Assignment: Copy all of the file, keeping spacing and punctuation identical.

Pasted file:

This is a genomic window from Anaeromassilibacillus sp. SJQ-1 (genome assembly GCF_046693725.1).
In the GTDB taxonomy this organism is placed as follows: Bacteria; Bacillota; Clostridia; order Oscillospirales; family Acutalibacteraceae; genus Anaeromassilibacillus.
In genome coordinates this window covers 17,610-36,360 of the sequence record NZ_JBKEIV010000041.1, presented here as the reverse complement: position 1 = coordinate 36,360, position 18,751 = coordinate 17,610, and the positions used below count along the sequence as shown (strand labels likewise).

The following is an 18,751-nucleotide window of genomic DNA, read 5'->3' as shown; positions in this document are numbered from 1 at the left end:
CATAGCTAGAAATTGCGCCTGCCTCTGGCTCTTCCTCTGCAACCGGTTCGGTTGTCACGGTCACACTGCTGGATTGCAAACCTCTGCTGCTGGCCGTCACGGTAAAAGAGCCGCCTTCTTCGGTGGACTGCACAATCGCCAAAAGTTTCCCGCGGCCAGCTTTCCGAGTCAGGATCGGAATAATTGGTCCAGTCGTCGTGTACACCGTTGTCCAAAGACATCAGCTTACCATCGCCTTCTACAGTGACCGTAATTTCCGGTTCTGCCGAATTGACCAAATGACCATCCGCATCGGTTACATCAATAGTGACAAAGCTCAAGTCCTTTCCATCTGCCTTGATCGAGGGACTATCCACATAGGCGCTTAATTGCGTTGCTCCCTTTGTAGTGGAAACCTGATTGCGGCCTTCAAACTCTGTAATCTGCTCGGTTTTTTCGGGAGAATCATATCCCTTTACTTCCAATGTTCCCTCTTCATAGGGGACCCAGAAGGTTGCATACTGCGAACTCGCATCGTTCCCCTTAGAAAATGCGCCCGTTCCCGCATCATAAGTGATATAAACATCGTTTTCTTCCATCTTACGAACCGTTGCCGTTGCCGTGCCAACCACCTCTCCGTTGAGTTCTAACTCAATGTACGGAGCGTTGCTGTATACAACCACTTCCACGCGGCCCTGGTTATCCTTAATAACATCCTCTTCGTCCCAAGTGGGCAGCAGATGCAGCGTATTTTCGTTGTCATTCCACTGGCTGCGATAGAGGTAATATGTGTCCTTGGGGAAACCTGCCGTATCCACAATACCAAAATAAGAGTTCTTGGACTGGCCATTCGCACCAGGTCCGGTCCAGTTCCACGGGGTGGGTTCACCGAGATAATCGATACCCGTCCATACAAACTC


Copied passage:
This is a genomic window from Anaeromassilibacillus sp. SJQ-1 (genome assembly GCF_046693725.1).
In the GTDB taxonomy this organism is placed as follows: Bacteria; Bacillota; Clostridia; order Oscillospirales; family Acutalibacteraceae; genus Anaeromassilibacillus.
In genome coordinates this window covers 17,610-36,360 of the sequence record NZ_JBKEIV010000041.1, presented here as the reverse complement: position 1 = coordinate 36,360, position 18,751 = coordinate 17,610, and the positions used below count along the sequence as shown (strand labels likewise).

The following is an 18,751-nucleotide window of genomic DNA, read 5'->3' as shown; positions in this document are numbered from 1 at the left end:
CATAGCTAGAAATTGCGCCTGCCTCTGGCTCTTCCTCTGCAACCGGTTCGGTTGTCACGGTCACACTGCTGGATTGCAAACCTCTGCTGCTGGCCGTCACGGTAAAAGAGCCGCCTTCTTCGGTGGACTGCACAATCGCCAAAAGTTTCCCGCGGCCAGCTTTCCGAGTCAGGATCGGAATAATTGGTCCAGTCGTCGTGTACACCGTTGTCCAAAGACATCAGCTTACCATCGCCTTCTACAGTGACCGTAATTTCCGGTTCTGCCGAATTGACCAAATGACCATCCGCATCGGTTACATCAATAGTGACAAAGCTCAAGTCCTTTCCATCTGCCTTGATCGAGGGACTATCCACATAGGCGCTTAATTGCGTTGCTCCCTTTGTAGTGGAAACCTGATTGCGGCCTTCAAACTCTGTAATCTGCTCGGTTTTTTCGGGAGAATCATATCCCTTTACTTCCAATGTTCCCTCTTCATAGGGGACCCAGAAGGTTGCATACTGCGAACTCGCATCGTTCCCCTTAGAAAATGCGCCCGTTCCCGCATCATAAGTGATATAAACATCGTTTTCTTCCATCTTACGAACCGTTGCCGTTGCCGTGCCAACCACCTCTCCGTTGAGTTCTAACTCAATGTACGGAGCGTTGCTGTATACAACCACTTCCACGCGGCCCTGGTTATCCTTAATAACATCCTCTTCGTCCCAAGTGGGCAGCAGATGCAGCGTATTTTCGTTGTCATTCCACTGGCTGCGATAGAGGTAATATGTGTCCTTGGGGAAACCTGCCGTATCCACAATACCAAAATAAGAGTTCTTGGACTGGCCATTCGCACCAGGTCCGGTCCAGTTCCACGGGGTGGGTTCACCGAGATAATCGATACCCGTCCATACAAACTC